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Vaping shops selling to non-smokers

image copyrightPA
image captionKnowingly or unwittingly preparing to sell e-cigarettes to people who have never smoked or vaped breaks a voluntary code.

Almost nine in 10 e-cigarette shops in the UK are selling vaping products to non-smokers against the industry's code of conduct, an investigation reveals.

The Royal Society for Public Health (RSPH) said 87% of shops were knowingly or unwittingly prepared to sell e-cigarettes to people who have never smoked or vaped.

Experts warn that non-smokers could become addicted if they start vaping.

The RSPH is now urging shops to keep to the voluntary code.

The organisation investigated 100 of the 1,700 specialist vape shops in England, Scotland and Wales.

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Just under half of the stores did not check whether the customers had smoked before, and three-quarters of those that did still encouraged non-smokers to start vaping, the RSPH claimed.

What does the code of conduct say?

The Independent British Vape Trade Association represents "all responsible and ethical independent vaping businesses in the UK", both big and small.

It has a 15-point voluntary code of conduct that it asks e-cigarette shops to sign up to.

As well as calling for shops to not knowingly sell their products to under-18s, to avoid claiming health benefits from vaping and adhere to the law, it says the following:

"Vape products are for current or former smokers and existing users of vaping devices, therefore [you should] never knowingly sell to anyone who is not a current or former smoker, or a current vaper."

Footage from the RSPH showed one retailer recommending a vaping liquid with 6mg nicotine content rather than 0mg, despite the customer telling him she did not smoke.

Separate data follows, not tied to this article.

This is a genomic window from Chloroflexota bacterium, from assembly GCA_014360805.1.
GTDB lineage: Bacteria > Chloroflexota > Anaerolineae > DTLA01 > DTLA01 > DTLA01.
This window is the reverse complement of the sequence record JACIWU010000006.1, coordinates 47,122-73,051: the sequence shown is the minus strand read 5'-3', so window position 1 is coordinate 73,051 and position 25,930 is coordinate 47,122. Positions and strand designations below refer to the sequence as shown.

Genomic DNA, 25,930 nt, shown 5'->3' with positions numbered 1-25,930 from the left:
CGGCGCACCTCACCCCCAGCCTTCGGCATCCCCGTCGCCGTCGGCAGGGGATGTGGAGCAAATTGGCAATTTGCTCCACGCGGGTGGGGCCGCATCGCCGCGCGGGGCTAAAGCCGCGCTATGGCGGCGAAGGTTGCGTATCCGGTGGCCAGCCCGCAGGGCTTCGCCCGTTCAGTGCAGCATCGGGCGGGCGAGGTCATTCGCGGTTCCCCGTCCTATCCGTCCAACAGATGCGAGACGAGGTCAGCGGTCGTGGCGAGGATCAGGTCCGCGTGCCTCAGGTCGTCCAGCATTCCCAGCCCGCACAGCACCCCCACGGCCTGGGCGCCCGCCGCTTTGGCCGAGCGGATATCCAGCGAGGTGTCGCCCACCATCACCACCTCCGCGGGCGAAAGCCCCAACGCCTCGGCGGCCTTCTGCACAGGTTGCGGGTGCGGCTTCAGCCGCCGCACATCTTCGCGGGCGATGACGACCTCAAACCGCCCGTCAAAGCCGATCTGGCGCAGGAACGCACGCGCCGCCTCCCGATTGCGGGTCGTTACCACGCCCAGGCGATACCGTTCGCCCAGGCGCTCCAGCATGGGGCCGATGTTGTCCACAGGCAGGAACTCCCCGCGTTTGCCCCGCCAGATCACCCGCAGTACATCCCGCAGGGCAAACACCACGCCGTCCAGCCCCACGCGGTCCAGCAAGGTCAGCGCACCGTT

The shopkeeper said: "The nicotine does affect how much of like a hit you get at the back of your throat, so if you want a bit of that, I'd say go for a 6."

Another piece of footage showed a retailer telling a non-smoking customer he would not "want to get you hooked to something" and advising him against buying the product.

image copyrightGetty Images
image captionVaping liquid is sold in a variety of strengths and flavours in the UK.

Chief executive of the RSPH, Shirley Cramer, said e-cigarettes should be treated as "evidence-based quitting aids, rather than lifestyle products", and therefore should be aimed at smokers.

She said: "We applaud the Independent British Vape Trade Association code of conduct, which is in line with this principle.

"However, as our investigation shows, the majority of vape shops in the UK are not adhering to these important standards.

"We are keen to support the sector to strengthen their codes of best practice, and for individual retailers to sign up and ultimately adhere to them."

Richard Hyslop, chief executive of the Independent British Vape Trade Association, said statistics showed the vast majority of people using e-cigarettes were ex-smokers.

"Vape products should not be marketed to non-smokers or those under the age of 18," he said.

"However, figures produced by organisations such as the Office for National Statistics and Action on Smoking and Health demonstrate that more than 90% of vapers in the UK are adult current or former smokers, therefore we do not believe this to be a significant problem."

Related Topics

  • Retailing
  • Vaping
  • Smoking

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